Catch up on stories from the past week (and beyond) at the Slashdot story archive


Forgot your password?
The Media

Ask Slashdot: Which Expert Bloggers Do You Read? 203

An anonymous reader writes: The crush of news sites today is almost overwhelming. For true bits of news — bare facts and alerts that something has happened — it doesn't really matter which site you read it on. Some tiny, no-name website can tell me $company1 bought $company2 just as well as Reuters, CNN, or the NY Times. When it comes to opinion pieces and analysis, though, it's a different story. One of the generalist tech bloggers at the NY Times probably isn't going to have many worthwhile posts comparing database sorting algorithms or explaining the Cassini spacecraft's orbital path or providing soldering techniques for fixing a busted monitor. An example most of us are familiar with: Bruce Schneier generally provides good advice on security and encryption. So: what expert bloggers do you keep tabs on? I'm not looking for any particular posting frequency. This type of person I'm thinking of is probably not a journalist, and may not post very often at all — posting frequency matters far less than the signal-to-noise ratio. My goal is to build a big list of smart people who write interesting things — mainly for topics you'd expect to see on Slashdot, but I'm open to other subjects, as well.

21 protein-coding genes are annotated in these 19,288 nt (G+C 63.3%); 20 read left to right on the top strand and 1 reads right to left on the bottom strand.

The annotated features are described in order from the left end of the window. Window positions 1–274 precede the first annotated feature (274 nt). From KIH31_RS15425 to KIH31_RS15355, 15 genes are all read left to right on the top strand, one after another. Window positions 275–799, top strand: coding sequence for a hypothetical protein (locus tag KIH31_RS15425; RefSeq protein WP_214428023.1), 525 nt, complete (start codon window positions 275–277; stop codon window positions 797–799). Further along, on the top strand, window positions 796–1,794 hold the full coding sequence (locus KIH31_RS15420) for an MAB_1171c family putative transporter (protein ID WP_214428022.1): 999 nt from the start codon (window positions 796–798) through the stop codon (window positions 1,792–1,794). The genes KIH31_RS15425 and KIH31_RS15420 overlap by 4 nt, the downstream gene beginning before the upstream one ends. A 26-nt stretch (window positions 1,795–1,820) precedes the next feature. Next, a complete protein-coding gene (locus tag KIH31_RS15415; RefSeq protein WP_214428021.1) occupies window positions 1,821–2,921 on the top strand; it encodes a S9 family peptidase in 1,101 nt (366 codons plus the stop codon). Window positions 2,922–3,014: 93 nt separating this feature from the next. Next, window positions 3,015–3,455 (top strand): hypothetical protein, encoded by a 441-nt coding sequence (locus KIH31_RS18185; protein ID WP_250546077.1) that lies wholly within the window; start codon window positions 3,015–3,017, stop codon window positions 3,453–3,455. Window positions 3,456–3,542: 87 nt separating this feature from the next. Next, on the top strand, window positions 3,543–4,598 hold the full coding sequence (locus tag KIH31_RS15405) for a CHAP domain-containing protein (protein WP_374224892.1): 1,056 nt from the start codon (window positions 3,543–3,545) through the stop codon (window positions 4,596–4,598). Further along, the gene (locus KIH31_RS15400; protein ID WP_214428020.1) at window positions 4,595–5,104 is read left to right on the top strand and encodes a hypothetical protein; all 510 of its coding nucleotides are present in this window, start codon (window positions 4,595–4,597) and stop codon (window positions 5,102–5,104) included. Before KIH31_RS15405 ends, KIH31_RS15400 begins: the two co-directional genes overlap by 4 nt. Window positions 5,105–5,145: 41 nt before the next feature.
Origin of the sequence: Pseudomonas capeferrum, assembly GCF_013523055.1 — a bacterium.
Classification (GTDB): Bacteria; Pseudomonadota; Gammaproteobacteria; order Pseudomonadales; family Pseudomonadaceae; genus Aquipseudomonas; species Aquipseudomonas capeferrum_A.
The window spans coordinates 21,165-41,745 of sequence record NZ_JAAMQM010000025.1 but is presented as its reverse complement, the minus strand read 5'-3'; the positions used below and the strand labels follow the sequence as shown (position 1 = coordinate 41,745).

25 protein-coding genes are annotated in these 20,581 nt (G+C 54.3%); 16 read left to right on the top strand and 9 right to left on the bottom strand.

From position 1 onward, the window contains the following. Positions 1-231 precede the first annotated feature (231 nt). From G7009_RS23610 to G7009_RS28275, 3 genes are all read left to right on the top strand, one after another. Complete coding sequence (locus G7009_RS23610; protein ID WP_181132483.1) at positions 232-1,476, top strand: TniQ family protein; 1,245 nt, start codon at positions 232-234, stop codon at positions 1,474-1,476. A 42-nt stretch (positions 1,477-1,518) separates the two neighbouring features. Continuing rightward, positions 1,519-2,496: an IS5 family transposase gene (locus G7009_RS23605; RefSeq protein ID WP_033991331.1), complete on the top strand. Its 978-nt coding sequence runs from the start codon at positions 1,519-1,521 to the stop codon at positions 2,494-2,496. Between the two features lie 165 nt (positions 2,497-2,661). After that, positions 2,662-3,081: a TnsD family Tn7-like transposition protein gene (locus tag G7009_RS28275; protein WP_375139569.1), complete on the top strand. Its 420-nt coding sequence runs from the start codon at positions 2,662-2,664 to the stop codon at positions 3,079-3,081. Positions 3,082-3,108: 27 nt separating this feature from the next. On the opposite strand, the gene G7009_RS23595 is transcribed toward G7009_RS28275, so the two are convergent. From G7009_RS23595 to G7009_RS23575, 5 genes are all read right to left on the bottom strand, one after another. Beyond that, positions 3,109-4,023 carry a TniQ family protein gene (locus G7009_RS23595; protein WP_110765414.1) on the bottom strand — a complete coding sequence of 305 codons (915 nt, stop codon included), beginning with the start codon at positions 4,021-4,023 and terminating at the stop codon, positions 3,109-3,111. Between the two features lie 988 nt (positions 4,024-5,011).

This discussion has been archived. No new comments can be posted.

Ask Slashdot: Which Expert Bloggers Do You Read?

Comments Filter:
  • Because really, I need the skinny on bourbon and James Bond. I mean occasionally he writes about Apple and tech, but let's be honest. We're all there for the booze news.

  • by Anonymous Coward

    Most experts don't have the time to write or read blogs based on their work. And if I wanted an explanation of Cassini's current activities I'd just walk down the hall and ask one of the experts myself. ;)

    • Re: (Score:2, Insightful)

      by Anonymous Coward

      Same here, just different reasons. I have 88 newsfeeds in my RSS reader, I don't read a fucking thing. Max /. comment section for the drama lol...

  • Was Slashdot (Score:5, Insightful)

    by 31415926535897 ( 702314 ) on Wednesday July 08, 2015 @11:02AM (#50069703) Journal

    It used to be Slashdot. Not sure what this site is anymore, and I'm still looking for a reasonable replacement. I guess a collection of experts would be a decent way to go.

    • by rwa2 ( 4391 ) * [] is pretty good from a tech news coverage perspective. [] has the nice snarky British humor angle as well. [] tends to have pretty great and balanced political discussion and humor.